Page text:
21 June 1813. The victory of Wellington at Vitoria in the Peninsular War. Spain was lost by the French. Napoleon had deposed the Spanish monarch and replaced him with his own brother, Joseph. However this act provoked major Spanish popular resistance against France and led to Napoleon�s defeat there.

10 June 1813, The Duke of Wellington made a second attack on the French in Burgos, this time taking the city in two days.


Liberalisation of Spanish politics

8 May 1812, The Spanish Cortes (Parliament) promulgatred a Liberal Constitution with universal (male0 suffrage.

4 December 1808. Napoleon abolished the Spanish Inquision.


22 October 1812, First attempt by the Duke of Wellington to capture Burgos, Spain (Pensinsular War) went badly. He began the siege on 19 September 1812, but 2,000 of his troops were killed, against 600 French. The siege was lifted this day.

19 March 1812, The Spanish Cortes (National Assembly) proposed a liberal constitution with universal suffrage under a hereditary monarch

16 May 1811, The Battle of Albuera in Spain, at which a combined English (under Sir Arthur Wellesley), Portuguese, and Spanish force defeated the French under Marshal Soult. This was part of the Peninsular War.

5 May 1811, French defeated by the British at the Battle of Fuentes d�Omoro, Portugal.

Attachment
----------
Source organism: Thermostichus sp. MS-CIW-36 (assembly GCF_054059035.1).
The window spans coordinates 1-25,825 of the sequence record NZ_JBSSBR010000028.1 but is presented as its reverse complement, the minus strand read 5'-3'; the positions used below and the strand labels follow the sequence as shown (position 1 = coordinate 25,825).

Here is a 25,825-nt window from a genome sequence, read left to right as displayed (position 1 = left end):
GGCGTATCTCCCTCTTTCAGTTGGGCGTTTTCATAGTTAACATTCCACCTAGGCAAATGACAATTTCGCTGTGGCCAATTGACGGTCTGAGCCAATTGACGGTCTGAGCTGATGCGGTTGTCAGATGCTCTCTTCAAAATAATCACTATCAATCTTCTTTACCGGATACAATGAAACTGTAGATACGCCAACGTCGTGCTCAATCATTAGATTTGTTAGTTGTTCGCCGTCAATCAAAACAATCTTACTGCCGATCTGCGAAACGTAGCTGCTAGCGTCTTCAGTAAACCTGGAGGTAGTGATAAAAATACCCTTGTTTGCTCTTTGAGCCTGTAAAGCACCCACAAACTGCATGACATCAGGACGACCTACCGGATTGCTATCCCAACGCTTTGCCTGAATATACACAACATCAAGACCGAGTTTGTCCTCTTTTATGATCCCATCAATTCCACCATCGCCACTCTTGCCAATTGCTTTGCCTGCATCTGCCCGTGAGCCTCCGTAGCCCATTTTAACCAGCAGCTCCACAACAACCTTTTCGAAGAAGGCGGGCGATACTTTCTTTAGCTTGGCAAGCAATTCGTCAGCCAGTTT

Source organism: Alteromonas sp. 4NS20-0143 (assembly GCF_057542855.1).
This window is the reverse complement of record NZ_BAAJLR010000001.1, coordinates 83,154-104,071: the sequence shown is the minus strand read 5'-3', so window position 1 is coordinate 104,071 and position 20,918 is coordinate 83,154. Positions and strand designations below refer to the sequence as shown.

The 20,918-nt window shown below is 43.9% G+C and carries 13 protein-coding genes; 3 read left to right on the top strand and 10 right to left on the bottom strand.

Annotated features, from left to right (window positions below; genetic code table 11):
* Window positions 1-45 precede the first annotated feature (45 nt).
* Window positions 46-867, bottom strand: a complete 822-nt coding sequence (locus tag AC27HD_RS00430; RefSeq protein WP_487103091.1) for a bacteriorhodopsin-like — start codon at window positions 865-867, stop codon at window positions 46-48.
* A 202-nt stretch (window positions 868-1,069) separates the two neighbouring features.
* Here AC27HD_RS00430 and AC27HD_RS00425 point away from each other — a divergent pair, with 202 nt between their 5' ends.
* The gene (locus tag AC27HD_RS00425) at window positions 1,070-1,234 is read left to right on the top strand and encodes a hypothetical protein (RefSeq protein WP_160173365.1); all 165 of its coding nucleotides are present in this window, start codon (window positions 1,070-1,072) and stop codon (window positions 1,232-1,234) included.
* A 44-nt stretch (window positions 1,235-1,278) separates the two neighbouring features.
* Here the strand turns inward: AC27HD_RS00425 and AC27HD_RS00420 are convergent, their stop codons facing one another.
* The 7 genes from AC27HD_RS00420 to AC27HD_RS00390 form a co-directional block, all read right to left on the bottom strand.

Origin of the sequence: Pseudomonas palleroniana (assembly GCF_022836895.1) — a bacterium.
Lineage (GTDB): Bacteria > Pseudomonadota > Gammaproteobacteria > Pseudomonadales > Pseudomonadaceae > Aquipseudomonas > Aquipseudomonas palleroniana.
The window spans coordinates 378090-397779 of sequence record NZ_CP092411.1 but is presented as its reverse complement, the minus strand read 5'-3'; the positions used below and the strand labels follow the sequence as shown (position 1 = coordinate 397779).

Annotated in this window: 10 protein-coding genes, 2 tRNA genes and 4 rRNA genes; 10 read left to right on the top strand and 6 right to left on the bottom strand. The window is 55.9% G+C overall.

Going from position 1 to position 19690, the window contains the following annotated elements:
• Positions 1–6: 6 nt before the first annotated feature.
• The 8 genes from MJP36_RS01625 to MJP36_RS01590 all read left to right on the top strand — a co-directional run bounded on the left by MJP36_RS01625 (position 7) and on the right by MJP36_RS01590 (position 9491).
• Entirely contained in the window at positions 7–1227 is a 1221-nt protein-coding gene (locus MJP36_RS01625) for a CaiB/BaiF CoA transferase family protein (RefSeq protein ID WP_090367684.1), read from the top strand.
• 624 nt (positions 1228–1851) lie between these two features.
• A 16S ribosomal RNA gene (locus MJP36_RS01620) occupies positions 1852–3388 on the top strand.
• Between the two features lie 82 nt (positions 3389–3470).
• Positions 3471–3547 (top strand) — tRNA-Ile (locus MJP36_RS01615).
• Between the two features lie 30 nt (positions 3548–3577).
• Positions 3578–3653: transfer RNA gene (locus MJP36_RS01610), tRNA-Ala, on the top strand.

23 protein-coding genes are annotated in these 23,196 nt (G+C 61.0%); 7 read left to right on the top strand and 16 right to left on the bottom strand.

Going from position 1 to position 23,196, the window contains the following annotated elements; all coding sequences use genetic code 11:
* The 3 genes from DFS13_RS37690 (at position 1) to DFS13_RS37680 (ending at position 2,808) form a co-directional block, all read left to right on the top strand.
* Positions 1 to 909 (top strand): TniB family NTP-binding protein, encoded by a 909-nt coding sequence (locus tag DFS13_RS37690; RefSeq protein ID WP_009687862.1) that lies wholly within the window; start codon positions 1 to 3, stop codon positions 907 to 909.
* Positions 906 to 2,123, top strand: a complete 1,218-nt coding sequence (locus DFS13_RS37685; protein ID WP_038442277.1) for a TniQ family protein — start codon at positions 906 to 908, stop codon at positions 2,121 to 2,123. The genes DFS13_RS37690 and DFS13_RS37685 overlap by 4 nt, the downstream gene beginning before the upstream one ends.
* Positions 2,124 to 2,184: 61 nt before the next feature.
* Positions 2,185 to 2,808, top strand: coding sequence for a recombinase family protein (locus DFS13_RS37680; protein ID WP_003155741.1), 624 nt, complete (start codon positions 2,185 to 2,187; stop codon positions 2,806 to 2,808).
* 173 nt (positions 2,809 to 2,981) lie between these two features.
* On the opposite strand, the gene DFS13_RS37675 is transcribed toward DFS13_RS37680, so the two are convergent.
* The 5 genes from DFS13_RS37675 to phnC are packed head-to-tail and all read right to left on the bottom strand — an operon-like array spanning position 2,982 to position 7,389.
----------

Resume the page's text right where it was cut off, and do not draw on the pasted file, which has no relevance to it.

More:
10 March 1811. During the Peninsular War, Badajoz was surrendered to the French after its Spanish Commander had been bribed into the capitulation. The French had unsuccessfully attacked Badajoz in 1808 and 1809.

6 March 1811, British forces under Viscount Wellington (Arthur Wellesley) defeated the French at Fuentes d�Onoro, near Ciudad Rodrigo, Portugal. The French subsequently replace dthe unsuccessful Marshal Andre Massena with Marshal Auguste Marmont.

19 February 1811, Battle of Gebora (Peninsular War). The French under Marshal Soult roiuted the Spanish under Mendizabal.

17 December 1810, Francisco Serrano y Dominguez, Spanish statesman, was born in Cadiz (died 26 November 1885 in Madrid)

19 November 1809, Spanish forces were defeated at Ocana. The French now overran all of Andalusia, apart from Cadiz, which remained capital of free Spain.

12 May 1809, The Duke of Wellington crossed the Douro River (Pensinsular War) and drove the French under Marshal Soult out of Oporto.

28 March 1809, Battle of Medellin (Peninsular War). The French under Marshal Victor heavily defeated the Spanish iunder Cuesta.

For more events of Peninsular War, see France-Germany

16 January 1809, The British won a rearguard action against the French, under Nicolas Soult, at Corunna in the Peninsular War. Britain had invaded Spain in the hope of raising anti-Napoleonic support but found this lacking. Corunna enabled the British forces to be successfully evacuated. However the British commander, Sir John Moore, was killed in this battle

12 January 1809, Leopold O�Donnell, Spanish statesman, was born in Santa Cruz, Tenerife (died 5 November 1867 in Bayonne).